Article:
Demand for affordable, dependable PCs has never been higher as much of the world still reels from pandemic fallout, including chip shortages everywhere. Chromebooks have proven to be a winning formula that helped Google's platform get a leg up over Windows and macOS. As sales continues to shatter volume records, publishers are teaming up with Google to include their products in its thriving ecosystem, including one of the biggest gaming platforms around.
It's no secret that Chrome OS has become way more capable over the years, maturing far beyond a simple browser-platform. It shows Google is serious about making Chromebooks an appealing choice for everyone, supporting Android apps and even powerful Linux tools to sweeten the platform's appeal. With official support for Steam around the corner, Chrome OS is even closer to becoming a viable choice for hardcore gamers — and an upcoming addition levels-up the gaming experience even further.
We all know that Android tablets aren't exactly the industry benchmark, and Google has mostly stopped creating first-party products for this market. But the company still hasn't given up on tablets. It has just announced an "Entertainment Space" that should make Android tablets vastly better at giving you access to your streaming services, ebooks, and games — right on the leftmost panel of your homescreen.
SpongeBob SquarePants: Battle for Bikini Bottom was released in 2003, and even though critic reviews were mixed, the game gained enough of a cult following to receive a remake last year. The 'Rehydrated' version is already available on all major consoles and PC, but now a mobile port is on the way, thanks to developer HandyGames.
Wallace & Gromit: The Big Fix Up is an upcoming augmented reality game for mobile, and it's slated for release in the UK in the fall of 2020 and will be released worldwide at a later date. Since this is a fresh announcement, only a few details have been shared, and so far, we know the game will be animated through CG, and that fans will get to join the duo in their latest business venture as an employee of the Spick & Spanners. Ideally, the game will provide a home-based experience (as in this AR game can easily be played at home), and will support the majority of modern smartphones.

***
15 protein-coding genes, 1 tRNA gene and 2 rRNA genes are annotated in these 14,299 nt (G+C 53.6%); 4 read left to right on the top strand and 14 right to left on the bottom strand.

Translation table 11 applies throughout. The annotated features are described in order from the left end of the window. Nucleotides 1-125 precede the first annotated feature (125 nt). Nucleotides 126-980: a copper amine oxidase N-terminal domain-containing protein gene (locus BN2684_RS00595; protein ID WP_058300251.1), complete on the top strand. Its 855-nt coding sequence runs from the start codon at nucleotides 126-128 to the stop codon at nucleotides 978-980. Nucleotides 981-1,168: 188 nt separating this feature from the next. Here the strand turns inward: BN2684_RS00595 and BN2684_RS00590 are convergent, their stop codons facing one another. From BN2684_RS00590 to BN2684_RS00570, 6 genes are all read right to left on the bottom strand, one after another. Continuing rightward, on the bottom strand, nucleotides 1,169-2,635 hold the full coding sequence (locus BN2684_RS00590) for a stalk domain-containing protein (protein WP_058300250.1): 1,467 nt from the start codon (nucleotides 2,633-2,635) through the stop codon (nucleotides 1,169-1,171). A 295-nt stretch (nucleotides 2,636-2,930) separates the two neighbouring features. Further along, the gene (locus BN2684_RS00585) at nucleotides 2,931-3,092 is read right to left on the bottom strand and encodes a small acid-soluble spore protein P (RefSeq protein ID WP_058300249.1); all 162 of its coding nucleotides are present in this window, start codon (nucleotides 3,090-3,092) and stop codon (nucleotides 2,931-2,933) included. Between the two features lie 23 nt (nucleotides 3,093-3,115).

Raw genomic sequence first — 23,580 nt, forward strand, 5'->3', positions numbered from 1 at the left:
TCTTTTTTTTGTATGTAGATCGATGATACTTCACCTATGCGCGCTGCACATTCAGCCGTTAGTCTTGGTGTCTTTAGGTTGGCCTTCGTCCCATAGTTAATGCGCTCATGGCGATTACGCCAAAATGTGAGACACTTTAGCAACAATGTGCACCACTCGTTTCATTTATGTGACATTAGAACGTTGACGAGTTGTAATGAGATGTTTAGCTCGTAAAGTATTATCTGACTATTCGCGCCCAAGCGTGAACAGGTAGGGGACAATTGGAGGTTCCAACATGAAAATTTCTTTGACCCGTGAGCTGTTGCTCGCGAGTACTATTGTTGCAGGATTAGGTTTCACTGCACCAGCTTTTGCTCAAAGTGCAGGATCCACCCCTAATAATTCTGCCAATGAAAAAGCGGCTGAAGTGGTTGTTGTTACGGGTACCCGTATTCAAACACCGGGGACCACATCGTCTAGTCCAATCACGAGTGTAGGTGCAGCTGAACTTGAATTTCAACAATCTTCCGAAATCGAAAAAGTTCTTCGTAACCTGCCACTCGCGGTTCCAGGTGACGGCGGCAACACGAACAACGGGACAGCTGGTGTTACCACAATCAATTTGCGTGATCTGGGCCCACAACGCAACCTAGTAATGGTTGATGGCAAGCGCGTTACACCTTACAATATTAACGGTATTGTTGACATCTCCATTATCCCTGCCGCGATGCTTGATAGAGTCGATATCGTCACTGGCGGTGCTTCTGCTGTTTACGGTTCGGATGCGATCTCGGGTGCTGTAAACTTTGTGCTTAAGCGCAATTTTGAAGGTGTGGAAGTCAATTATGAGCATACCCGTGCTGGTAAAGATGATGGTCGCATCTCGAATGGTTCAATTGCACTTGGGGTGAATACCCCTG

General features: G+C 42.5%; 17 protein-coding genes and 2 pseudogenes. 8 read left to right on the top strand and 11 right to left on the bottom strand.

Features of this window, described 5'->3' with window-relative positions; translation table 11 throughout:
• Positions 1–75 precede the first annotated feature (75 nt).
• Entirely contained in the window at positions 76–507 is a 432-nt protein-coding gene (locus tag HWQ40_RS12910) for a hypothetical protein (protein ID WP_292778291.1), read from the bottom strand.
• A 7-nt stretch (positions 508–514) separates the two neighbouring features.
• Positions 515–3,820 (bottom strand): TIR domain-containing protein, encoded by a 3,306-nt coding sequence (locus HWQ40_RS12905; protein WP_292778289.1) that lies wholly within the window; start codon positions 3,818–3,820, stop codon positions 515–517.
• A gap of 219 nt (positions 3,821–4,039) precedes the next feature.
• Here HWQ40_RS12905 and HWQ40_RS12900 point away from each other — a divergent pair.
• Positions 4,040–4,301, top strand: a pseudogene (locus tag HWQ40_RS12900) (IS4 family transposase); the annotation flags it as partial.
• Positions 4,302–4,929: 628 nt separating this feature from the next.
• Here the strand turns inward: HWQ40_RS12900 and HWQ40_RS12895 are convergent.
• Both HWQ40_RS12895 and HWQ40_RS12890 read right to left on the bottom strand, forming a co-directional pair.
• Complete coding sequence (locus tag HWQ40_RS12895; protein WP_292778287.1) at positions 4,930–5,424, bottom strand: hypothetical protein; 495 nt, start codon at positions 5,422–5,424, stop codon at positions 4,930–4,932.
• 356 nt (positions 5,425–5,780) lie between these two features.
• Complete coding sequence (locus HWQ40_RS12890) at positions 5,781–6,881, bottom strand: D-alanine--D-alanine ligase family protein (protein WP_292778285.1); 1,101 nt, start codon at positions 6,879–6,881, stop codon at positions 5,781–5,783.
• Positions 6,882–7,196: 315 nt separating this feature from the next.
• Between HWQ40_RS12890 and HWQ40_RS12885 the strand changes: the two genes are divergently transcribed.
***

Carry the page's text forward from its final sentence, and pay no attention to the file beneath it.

Creating creatures and characters for games takes up hours upon hours for designers, which is particularly a problem when you need thousands of individual models. That's where Google's Research and Stadia teams come in. Together, they've created an ML-based tool that could one day help designers make monsters for their games — and you can use that tool right now on the web.
This story was originally published and last updated .
You already probably know about video game console emulators for Android, but what if you want to play classic PC titles originally meant for DOS, like Sim City, or DOOM? Well, it's not quite as simple: taking your favorite old PC games on the go can involve anything from setting up virtual drives to running command-line programs.
While it's not the most complex process in the world, you definitely could be forgiven for not knowing where to start, which is why we decided to create this guide. Emulating DOS on Android and Chomebooks (with Play Store support) is totally doable, and you can be up and running in just a few minutes.
The Professor Layton series of puzzle games has been incredibly popular since its debut on the Nintendo DS, and the first two games have already been ported to Android. Now the third title in the original triology, Professor Layton and the Unwound Future, is coming to mobile later this month.